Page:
Building a Contract

Some community recycling programs may be threatened with extinction, but San Jose, Calif.'s Recycle Plus Program is evolving into one of the most comprehensive recycling programs in the nation.

When it originally was launched in 1993, the source-separated residential collection program nearly tripled the recyclables volume collected at the curbside. Now, thanks to a comprehensive request for proposals (RFP) process, the city's system is said to be one of the nation's largest privatized collection contracts, valued at more than $600 million over the next 11 years.

Early Formation

San Jose's Recycle Plus Program initially was designed to help the city's solid waste management system meet California's mandated landfill diversion goal of 50 percent by 2000. Working with private contractors, the city provided residents with unlimited, manual curbside collection of source-separated recyclables and automated garbage collection in a choice of three cart sizes. The weekly pay-as-you-throw (PAYT) service was provided to 195,000 single-family dwellings (SFDs) and 85,000 multi-family dwellings (MFDs).

The privatized collection contracts were worth more than $45 million annually. However, the contracts were expiring on June 30, 2002, and the city decided to redesign the program.

San Jose created several programs to test operational efficiencies and gauge customer acceptance of other methods, such as using split carts, a two-sort recycling collection system or a fully commingled recycling collection system. In the end, the city switched from manual source-separated recyclables collection to a commingled, automated system.

RFP Development

Once San Jose decided on a system, it took four to six months to compile the RFP package.

It focused on:

  • Program Description and Goals: Companies had to understand the city's goals, keeping in mind program cost-effectiveness, customer satisfaction and/or the landfill diversion rate. Achieving these goals could create conflicts, but San Jose was looking for companies that could balance operational changes with customer satisfaction.

    This section also included expected minimum service requirements.

  • Program Data: San Jose believed data was its most valuable asset, as it detailed historical program performance and the pilot results. This RFP section was distributed on a CD and was designed to provide companies with the information to gauge potential program performance. The city hoped that including data on average set-out rates, tonnage collected, route sizes, demographics, etc., would lead to more accurate cost proposals.

  • Proposal and Cost Forms: The city provided a proposal outline and proposal and cost forms so that all submissions would be consistently formatted. Standardizing cost presentation would allow San Jose to better compare companies. Setting up the cost forms also forced the city to determine how to evaluate and break down costs.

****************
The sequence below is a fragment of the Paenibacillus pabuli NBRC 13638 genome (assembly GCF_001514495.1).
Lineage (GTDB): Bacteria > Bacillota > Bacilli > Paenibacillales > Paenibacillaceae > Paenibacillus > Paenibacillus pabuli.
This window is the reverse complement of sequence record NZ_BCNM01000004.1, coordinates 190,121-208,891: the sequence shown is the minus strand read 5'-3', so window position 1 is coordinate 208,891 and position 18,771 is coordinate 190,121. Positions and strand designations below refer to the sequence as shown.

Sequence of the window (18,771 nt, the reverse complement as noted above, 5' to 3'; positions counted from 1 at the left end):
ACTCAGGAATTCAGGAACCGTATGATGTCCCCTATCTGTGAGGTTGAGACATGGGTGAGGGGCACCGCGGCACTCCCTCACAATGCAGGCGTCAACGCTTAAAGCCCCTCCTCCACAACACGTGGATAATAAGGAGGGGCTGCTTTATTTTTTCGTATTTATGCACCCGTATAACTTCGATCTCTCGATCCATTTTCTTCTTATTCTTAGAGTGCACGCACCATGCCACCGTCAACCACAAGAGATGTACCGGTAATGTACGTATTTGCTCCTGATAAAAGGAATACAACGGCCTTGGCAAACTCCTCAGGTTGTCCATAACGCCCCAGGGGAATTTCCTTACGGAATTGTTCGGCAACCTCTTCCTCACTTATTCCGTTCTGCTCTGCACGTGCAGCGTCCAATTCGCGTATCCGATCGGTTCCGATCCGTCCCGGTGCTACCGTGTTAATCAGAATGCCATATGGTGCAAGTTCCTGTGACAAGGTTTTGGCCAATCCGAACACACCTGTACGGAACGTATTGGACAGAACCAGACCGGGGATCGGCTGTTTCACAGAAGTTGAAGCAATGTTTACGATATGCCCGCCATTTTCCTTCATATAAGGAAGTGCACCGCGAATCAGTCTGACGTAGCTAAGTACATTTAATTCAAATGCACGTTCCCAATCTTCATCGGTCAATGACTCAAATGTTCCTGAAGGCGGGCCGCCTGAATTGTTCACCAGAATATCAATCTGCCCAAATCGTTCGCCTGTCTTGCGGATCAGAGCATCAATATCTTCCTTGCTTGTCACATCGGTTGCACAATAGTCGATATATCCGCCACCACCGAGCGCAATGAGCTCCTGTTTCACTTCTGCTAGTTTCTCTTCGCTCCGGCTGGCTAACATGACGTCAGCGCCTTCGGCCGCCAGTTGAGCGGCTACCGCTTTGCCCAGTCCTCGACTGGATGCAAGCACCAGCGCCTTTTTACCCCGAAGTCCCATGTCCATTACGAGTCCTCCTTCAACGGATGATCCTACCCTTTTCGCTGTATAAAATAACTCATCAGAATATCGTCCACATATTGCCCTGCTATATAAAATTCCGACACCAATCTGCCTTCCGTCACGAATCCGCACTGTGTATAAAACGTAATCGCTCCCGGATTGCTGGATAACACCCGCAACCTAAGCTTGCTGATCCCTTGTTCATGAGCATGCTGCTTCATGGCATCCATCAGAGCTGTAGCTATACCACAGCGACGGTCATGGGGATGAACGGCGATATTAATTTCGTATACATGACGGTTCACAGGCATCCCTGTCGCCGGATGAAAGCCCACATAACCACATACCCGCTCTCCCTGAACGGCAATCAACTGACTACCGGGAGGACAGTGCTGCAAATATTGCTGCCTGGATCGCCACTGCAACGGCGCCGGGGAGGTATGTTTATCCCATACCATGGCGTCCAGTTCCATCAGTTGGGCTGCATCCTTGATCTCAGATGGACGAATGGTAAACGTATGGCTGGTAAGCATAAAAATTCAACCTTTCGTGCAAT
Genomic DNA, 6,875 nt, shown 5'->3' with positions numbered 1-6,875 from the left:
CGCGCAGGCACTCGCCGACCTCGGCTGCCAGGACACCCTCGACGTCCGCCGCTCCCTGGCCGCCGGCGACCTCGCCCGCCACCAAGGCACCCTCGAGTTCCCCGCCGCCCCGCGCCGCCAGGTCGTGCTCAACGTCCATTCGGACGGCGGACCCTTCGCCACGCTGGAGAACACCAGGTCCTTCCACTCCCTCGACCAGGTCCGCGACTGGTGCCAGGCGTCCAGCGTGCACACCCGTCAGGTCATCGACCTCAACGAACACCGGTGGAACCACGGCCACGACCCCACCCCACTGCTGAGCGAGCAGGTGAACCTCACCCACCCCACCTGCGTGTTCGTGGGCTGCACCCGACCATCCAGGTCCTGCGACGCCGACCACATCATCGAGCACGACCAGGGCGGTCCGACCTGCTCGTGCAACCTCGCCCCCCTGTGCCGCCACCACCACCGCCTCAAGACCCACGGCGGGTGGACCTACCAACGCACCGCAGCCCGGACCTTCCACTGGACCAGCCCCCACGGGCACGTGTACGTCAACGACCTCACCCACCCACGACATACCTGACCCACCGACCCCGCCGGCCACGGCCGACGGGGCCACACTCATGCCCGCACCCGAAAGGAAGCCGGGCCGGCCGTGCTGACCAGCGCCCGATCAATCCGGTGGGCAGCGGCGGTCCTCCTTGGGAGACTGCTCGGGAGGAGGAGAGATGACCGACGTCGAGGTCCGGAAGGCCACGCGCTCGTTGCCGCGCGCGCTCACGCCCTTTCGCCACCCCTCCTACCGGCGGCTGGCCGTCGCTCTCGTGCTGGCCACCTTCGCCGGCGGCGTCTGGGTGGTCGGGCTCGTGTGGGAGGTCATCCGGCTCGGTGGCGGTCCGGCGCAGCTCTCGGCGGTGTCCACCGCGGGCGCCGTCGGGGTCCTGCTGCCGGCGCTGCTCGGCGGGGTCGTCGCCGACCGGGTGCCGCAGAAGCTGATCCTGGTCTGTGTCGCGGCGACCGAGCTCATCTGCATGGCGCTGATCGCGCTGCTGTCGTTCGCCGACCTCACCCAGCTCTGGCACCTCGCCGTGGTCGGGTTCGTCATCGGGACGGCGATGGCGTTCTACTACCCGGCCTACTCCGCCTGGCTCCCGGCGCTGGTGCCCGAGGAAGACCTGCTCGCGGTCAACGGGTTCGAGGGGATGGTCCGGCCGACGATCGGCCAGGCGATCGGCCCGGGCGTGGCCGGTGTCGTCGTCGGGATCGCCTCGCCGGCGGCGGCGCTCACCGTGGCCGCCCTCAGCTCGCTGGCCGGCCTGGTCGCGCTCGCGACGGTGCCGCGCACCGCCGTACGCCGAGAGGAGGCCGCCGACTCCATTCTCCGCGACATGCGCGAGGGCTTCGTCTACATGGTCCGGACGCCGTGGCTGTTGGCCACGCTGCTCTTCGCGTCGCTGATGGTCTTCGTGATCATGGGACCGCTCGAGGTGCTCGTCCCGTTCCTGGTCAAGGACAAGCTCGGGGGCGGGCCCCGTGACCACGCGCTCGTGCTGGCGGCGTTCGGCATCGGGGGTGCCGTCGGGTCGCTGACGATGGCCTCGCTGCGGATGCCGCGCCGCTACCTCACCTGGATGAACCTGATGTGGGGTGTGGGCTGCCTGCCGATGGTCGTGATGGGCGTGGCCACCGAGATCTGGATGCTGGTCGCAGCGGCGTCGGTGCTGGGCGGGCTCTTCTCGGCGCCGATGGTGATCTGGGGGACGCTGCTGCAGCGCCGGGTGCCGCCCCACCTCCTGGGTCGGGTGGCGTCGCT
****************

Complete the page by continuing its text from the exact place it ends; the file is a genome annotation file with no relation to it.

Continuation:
• City Program Exceptions: The RFP contained program specifications, but officials did not want to prohibit companies from developing innovations. An “Exceptions” section allowed companies to identify specific changes or program enhancements. Companies still were required to submit program costs as outlined in the RFP. But deviations or suggested changes and related costs could be identified in this section.

This section also allowed companies to ask for revisions or exemptions to the draft contract language. Disagreements, concerns or suggested language changes also could be identified here. The city had initial buy-in on most of the contract terms, so this section simplified the negotiating phase.

Establishing the Contract

The contract allowed San Jose to establish the service performance rules and methodology. In designing the contracts, the city considered:

  • Definitions

    Properly defined terms are the heart of the contract, as they help to alleviate questions relating to service requirements, rate changes, etc. Contract terms that described services to be performed, service recipients, materials to be included, processes or locations were clearly defined.

  • Rate Adjustments

    The city included specific rate adjustment methodology, with information about rate decreases and increases, detailing when and how adjustments could occur [See “Using RRI for Rate Adjustments” on page 55].

  • Quality of Performance and Administrative Charges

    Specific service performance standards and administrative charges used to enforce standards were included. There were two administrative charges. The first would be levied if the collector failed to comply with contractual requirements, such as failing to keep office hours or to have properly licensed drivers. The second charge would be levied if the collector failed to correct problems in the required amount of time, such as failing to correct a missed collection within the specified contract time.

    San Jose wanted companies to recognize that they would not be charged for mistakes, such as missing a collection, but they would be charged for failing to correct the problem [See “Tools Guarantee Performance” on page 60].

  • Required Items

    Everything that was required of the service provider — from a review of financial data to employee uniforms — was included. The contract was designed as a stand-alone document, so anything not in the contract was not enforceable.

  • Flexibility

    Provisions for program changes and unforeseen circumstances were contractually allowed to adapt to changing circumstances yet retain the city's control over the program. The city recognized that it is extremely likely that federal, state or local regulations would require program changes during the contract's life. Instances where the city intended to implement new programs during the contract life were defined in the document.